Abstract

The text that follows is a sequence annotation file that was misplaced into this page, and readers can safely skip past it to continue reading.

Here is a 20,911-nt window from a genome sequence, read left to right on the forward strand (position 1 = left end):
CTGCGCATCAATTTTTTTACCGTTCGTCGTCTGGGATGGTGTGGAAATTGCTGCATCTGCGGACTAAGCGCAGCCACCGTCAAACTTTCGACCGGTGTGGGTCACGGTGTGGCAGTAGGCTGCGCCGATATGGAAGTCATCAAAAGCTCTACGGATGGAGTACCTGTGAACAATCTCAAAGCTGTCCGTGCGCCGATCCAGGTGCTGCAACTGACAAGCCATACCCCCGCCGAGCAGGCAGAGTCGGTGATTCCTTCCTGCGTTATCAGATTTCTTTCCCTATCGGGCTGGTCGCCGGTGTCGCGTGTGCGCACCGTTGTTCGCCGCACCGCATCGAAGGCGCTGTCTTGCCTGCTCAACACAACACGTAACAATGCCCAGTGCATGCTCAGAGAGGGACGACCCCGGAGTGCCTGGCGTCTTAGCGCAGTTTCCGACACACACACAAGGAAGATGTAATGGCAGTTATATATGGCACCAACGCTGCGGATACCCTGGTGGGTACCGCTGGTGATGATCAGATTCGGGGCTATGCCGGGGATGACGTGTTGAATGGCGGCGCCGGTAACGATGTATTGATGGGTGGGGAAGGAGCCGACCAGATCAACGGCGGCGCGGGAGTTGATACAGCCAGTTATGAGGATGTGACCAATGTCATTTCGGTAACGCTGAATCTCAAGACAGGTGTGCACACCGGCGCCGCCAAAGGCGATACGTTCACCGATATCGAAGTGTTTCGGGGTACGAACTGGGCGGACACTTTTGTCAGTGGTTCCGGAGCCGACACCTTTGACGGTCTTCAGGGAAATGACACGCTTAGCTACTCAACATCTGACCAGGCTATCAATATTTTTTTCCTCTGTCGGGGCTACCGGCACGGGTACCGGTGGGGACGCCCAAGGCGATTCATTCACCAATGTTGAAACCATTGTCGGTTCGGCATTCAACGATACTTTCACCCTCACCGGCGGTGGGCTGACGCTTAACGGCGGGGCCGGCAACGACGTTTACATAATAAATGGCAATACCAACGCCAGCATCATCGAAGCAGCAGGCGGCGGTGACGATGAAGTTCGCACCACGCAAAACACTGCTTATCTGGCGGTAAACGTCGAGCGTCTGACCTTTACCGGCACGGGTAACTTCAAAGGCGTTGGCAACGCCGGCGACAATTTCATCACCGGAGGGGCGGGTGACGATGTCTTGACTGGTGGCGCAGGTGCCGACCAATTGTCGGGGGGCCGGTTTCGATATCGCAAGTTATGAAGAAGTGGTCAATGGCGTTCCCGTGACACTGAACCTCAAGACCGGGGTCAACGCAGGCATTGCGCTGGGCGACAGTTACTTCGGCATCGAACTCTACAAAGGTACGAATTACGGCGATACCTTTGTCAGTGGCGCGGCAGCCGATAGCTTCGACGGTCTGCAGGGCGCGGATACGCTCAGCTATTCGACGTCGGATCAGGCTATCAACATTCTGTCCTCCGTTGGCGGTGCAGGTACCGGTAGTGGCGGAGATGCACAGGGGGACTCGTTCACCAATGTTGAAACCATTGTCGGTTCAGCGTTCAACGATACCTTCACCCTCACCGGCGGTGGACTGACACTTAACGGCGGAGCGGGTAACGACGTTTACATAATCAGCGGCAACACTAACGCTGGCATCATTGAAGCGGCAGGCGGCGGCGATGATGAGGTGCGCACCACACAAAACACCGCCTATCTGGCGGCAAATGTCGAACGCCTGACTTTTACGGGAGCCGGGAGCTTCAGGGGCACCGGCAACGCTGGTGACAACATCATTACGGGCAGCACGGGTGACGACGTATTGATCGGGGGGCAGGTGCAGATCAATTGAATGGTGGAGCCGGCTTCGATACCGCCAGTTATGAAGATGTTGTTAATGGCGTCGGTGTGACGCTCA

Long-period surface waves recorded on the north-south Pasadena strainmeter are used to determine the seismic moments and fault parameters of the 19 May 1940 Imperial Valley, California, the 16 December 1954 Dixie Valley and Fairview Peak, Nevada, and the 18 August 1959 Hebgen Lake, Montana, earthquakes. Synthetic strain seismograms are matched with the observed strainmeter seismograms. Source parameters from the strainmeter modeling are more consistent with source parameters estimated from geodetic and geologic information than parameters estimated from short-period (<15 sec) body wave data. Long-period surface wave moment estimates agree well with geodetic estimates of moment, but are 1.5 to 5 times greater than moments obtained from modeling of teleseismic body waves or geologic information. The Imperial Valley earthquake is best modeled as consisting of 5 point sources along a fault 87.5 km in length with a strike, rake, and dip of 326°, 180°, and 90°. The moment for the earthquake was 4.8 × 1019 N-m. The synthetic seismogram that best models the Fairview Peak and Dixie Valley earthquakes assumes that the Fairview Peak earthquake was twice the size of the Dixie Valley event. Moments of 5.9 to 13 × 1019 and 3 to 6.5 × 1019 N-m are obtained for these events. A moment of 1.5 × 1020 N-m is obtained for the Hebgen Lake earthquake. Love waves of this earthquake are best modeled by a fault striking 102°, although surface faulting produced during the earthquake strikes 130°.

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